African Mahogany vs Sapele, Here is a brief comparison between two of the most famous and hot-selling African timber species. Sapele is often used as a mahogany substitute because it looks the same and has properties similar to African Mahogany.
Here at CameroonTimberExportSarl, we have plenty of stock of both Mahogany and Sapele, which can be exported to your location anywhere in the world. CameroonTimberExportSarl is your best source to buy top quality African Mahogany at wholesale prices. All our timber is sourced from local timber producers who follow the best quality and sustainability guidelines.
If you are looking to know more about Mahogany and Sapele, along with their differences, you’re at the right place.
African Mahogany Vs Sapele
Traditionally, the price of African Mahogany has generally been higher compared to Sapele because of its high demand and extraordinary properties. However, Sapele has also been in high demand lately. Let’s discuss the difference between these two based on properties, demand, availability, price, color, and other factors.
#1 Differentiation On The Basis Of Properties
African Mahogany, also known as Khaya, has its distribution limited to West tropical Africa. Its tree is about 100-130 ft tall and has a 3-5 ft trunk diameter. Mahogany heartwood color may range from pale pink to dark red and sometimes has medium to dark red-brown streaks on it. The wood grain is straight to interlocked and the texture is medium to coarse. Mahogany is moderately durable to moisture and has decent rot/insect resistance.
Sapele is a hardwood found in tropical Africa. It’s tree is about 100-150 ft tall and has a trunk diameter of 3-5 ft. The heartwood is golden to dark red, with its color darkening with age. Ribbon-like and other patterns are common on quartersawn Sapele boards. The wood has interlocked or wavy grain with fine uniform texture. It is classified as very durable and has moderate insect resistance.
Hardness & Color
While African Mahogany has a Janka Hardness of 1,070 lbf (4,760 N), Sapele has 1,410 lbf (6,280 N) Janka rating, which makes Sapele harder than mahogany.
Workability & Drying
Mahogany is generally very easy to dry. Sapele, on the other hand, is difficult to dry, especially in the quartersawn.
Mahogany may have interlocked grain, which sometimes makes tearing difficult. However, it’s generally easy to work, and glues and finishes well. Sapele also has interlocked grain, which can lead to difficulty in machining operations. Also, the wood is known to react with iron, which leads to discoloration and staining. It’s easy to glue and finish.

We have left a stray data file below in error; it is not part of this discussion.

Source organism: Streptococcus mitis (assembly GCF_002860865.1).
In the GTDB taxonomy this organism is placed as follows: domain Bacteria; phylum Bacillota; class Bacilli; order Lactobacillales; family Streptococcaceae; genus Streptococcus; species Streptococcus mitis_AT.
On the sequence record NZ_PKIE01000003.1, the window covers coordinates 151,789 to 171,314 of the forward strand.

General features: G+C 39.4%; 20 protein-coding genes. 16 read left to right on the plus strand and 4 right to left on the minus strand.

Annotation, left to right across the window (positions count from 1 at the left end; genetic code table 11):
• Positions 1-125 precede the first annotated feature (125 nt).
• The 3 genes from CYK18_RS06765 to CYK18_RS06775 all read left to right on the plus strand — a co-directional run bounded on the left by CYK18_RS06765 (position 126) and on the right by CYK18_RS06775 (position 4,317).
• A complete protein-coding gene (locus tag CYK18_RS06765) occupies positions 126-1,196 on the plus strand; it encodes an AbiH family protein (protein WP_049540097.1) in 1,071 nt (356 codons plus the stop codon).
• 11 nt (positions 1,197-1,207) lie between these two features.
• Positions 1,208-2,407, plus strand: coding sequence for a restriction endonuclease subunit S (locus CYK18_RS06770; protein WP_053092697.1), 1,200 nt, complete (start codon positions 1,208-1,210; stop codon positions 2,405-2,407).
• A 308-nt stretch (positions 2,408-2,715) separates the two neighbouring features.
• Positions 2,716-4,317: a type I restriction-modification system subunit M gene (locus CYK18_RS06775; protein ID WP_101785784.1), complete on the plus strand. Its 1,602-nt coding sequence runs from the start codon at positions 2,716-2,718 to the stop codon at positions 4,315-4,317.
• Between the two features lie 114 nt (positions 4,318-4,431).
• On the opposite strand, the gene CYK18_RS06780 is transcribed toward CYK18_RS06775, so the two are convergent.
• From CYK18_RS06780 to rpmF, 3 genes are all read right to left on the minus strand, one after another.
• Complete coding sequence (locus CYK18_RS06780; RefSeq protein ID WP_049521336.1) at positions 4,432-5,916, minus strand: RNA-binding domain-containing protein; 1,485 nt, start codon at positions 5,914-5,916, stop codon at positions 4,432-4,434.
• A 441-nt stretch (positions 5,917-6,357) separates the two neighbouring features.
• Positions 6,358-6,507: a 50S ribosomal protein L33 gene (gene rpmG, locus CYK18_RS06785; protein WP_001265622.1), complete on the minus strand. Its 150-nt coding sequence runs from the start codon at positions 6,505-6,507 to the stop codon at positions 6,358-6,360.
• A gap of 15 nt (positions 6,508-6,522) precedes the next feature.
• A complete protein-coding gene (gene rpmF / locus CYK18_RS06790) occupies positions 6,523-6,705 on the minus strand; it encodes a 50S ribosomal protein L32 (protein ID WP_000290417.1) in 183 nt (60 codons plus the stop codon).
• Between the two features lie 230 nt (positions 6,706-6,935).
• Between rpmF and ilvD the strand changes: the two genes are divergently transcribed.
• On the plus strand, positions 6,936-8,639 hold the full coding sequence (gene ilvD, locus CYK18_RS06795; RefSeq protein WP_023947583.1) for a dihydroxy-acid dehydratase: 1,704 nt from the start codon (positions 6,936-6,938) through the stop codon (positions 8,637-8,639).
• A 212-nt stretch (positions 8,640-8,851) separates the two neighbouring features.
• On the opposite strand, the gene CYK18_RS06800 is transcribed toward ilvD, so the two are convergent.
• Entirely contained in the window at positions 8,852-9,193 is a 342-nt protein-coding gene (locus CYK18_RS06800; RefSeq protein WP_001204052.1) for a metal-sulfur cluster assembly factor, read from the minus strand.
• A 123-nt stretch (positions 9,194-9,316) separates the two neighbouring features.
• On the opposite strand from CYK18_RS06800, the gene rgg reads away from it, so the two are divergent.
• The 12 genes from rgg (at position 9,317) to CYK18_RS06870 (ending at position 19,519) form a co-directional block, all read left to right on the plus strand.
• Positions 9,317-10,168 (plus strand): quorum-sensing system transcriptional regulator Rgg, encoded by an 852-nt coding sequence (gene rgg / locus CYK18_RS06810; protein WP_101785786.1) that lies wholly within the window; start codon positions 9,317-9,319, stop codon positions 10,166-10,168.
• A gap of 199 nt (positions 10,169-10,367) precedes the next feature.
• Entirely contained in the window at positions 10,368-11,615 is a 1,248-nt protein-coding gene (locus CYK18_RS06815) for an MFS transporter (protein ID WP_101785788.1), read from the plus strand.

#2 Differentiation On The Basis Usage
Mahogany is one of the most popular and used woods for both exterior and interior works. However, it has limited resistance to moisture and insect attacks, which is why it’s preferred for interior, veneering, plywood, furniture, and turned items. It is also commonly used for boat building.
Sapele is hard, heavy and quite dense and is the most suitable wood for flooring and exterior projects. Other common uses of Sapele timber include veneering, plywood, furniture, cabinetry, turned objects, boatbuilding, musical instruments, and other specialty wood items.
#3 Differentiation On The Basis Availability & Price
African Mahogany is available with a number of wood sellers and exporters and is rather easy to find if you know where to look. At CameroonTimberExportSarl, we sell Mahogany in a variety of custom timber sizes as well as mahogany slabs. Mahogany prices with CameroonTimberExportSarl are the lowest in the world.
Sapele is not as easily available as mahogany and can be priced moderate to expensive, depending on where you buy it from. We have the best-quality Sapele timber available in plainsawn, quartersawn, and veneer forms, which you can buy at wholesale prices right now.
Call us or send an email to email@example.com to enquire about our timber species and place an order online in minutes. We deliver timber all over Europe and the Middle East, including UAE, Malaysia, Canada, Vietnam, Iraq, Saudi Arabia, Australia, Indonesia, Vietnam, and Panama.